author = "Parfitt, {M. Kevin} and Jones, {Daniel J.} and Garvin, {R. Gary}",
year = "2011",
month = "1",
day = "1",
doi = "10.1061/(ASCE)CF.1943-5509.0000073",
language = "English (US)",
volume = "25",
pages = "56--66",
journal = "Journal of Performance of Constructed Facilities",
issn = "0887-3828",
publisher = "American Society of Civil Engineers (ASCE)",
number = "1",

}

TY - JOUR

T1 - Structural, construction, and procedural failures associated with long-term pyritic soil expansion at a private elementary school in Pennsylvania

AU - Parfitt, M. Kevin

AU - Jones, Daniel J.

AU - Garvin, R. Gary

PY - 2011/1/1

Y1 - 2011/1/1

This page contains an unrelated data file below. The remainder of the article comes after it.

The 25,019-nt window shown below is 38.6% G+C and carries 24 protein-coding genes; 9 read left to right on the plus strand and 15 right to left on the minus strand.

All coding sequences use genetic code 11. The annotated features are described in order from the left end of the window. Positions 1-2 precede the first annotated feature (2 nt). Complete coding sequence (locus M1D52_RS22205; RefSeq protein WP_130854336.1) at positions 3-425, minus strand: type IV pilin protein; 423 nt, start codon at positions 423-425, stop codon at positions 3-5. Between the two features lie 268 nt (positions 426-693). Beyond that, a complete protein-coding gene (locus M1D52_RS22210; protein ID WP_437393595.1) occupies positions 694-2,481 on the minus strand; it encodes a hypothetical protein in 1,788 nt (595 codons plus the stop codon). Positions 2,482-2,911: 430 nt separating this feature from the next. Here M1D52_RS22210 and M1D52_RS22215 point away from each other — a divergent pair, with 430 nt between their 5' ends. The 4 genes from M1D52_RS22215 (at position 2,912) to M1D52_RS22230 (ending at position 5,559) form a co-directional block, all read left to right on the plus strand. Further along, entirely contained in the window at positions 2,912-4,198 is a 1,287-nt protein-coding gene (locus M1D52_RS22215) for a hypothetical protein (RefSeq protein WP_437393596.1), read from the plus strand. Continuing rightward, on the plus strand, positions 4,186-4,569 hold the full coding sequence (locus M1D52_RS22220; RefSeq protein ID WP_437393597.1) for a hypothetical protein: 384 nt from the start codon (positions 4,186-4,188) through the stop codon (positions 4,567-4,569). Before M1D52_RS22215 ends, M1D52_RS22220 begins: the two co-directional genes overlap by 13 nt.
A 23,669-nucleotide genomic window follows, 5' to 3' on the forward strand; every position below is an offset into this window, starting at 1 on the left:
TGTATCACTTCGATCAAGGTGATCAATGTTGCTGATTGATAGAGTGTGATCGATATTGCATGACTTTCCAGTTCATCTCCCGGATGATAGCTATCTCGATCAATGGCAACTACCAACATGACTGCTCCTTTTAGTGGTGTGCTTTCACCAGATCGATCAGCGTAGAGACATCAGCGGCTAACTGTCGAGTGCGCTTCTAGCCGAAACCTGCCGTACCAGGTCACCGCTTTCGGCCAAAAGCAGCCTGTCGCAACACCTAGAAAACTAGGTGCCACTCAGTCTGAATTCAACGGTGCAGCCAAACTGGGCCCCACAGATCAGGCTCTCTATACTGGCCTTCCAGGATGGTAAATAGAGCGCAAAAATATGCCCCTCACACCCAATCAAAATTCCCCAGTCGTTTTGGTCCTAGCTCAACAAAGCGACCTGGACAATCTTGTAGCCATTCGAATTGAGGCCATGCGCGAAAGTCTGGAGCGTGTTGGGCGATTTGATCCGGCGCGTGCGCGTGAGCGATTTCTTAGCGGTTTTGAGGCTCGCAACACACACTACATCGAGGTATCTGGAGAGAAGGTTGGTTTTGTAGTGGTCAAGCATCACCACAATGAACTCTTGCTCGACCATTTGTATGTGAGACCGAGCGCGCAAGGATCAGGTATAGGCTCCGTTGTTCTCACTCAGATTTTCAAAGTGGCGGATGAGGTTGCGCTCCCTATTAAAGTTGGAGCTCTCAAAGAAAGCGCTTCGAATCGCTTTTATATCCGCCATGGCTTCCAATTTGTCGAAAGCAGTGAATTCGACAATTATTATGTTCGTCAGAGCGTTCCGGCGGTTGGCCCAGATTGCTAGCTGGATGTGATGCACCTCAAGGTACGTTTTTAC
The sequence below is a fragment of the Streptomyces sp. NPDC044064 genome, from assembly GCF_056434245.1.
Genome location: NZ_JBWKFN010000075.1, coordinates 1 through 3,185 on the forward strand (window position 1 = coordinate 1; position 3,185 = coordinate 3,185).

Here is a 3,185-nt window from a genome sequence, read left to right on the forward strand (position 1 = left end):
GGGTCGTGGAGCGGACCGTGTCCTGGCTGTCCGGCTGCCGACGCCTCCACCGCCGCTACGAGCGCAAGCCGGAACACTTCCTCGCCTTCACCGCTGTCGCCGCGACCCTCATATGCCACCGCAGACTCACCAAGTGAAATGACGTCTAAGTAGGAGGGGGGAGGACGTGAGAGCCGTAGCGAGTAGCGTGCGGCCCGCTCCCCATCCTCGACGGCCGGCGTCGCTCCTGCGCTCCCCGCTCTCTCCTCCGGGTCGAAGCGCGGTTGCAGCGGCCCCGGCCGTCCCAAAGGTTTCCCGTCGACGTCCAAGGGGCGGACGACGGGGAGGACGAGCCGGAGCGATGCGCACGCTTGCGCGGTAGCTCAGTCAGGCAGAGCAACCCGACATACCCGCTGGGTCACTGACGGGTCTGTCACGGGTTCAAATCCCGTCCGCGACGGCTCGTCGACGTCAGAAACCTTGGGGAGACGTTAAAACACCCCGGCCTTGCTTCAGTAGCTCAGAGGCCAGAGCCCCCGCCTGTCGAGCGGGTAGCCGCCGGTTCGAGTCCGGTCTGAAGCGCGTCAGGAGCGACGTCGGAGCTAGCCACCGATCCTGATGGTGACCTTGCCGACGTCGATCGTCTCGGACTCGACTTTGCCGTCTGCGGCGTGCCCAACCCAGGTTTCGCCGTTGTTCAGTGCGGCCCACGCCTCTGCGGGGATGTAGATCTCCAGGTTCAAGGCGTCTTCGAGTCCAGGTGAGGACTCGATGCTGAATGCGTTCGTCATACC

N2 - This paper examines the background, history, and results of multiple investigations associated with pyrite-based expansive soils spanning almost 40 years in conjunction with a private elementary school located in western Pennsylvania. The school was initially designed in 1960. Original construction was completed in September 1961 and the first signs of distress, which were primarily related to slab heave, were reported in early 1962. One wing of the school, a 1965 classroom addition (1965 addition) with different structural and foundation systems, did not experience any expansive soil-related damages and served as a valuable comparison throughout multiple subsequent investigations. Pyritic soil material in the subgrade in conjunction with oxygen-rich groundwater was determined to be the cause of soil movement and building distress. Expansive soil-related problems at the school continued for decades despite an investigation, civil court action, and judgment in the late 1960s followed by a remediation program in the 1970s and 1980s. Following a second round of investigations and litigation in the late 1990s, all of the original classroom, office, and gymnasium building sections, with the exception of the 1965 addition, were demolished in late 2000 and early 2001 based on safety concerns and economic evaluation. Investigation and monitoring to confirm subgrade conditions continued throughout the demolition process. As a part of this paper, the history of this case dating back to one of the early identifications of pyrite as an expansive element of concern in building construction, including one of the earliest comprehensive identifications of the complete chemical-microbiological oxidation process is presented. The initial 1960s investigation and conclusions are identified as well as the series of engineering, procedural, and construction errors that took place during and after the first remediation process that led to ongoing soil expansion and structural damage, including misguided actions and misunderstandings that complicated and delayed a final resolution in this case. Today, the industry is more familiar with the potential for pyrite-related construction problems, nevertheless, the paper incorporates lessons learned for avoiding problems and in particular, the procedural failures that led to the eventual need to abandon and demolish the school facility.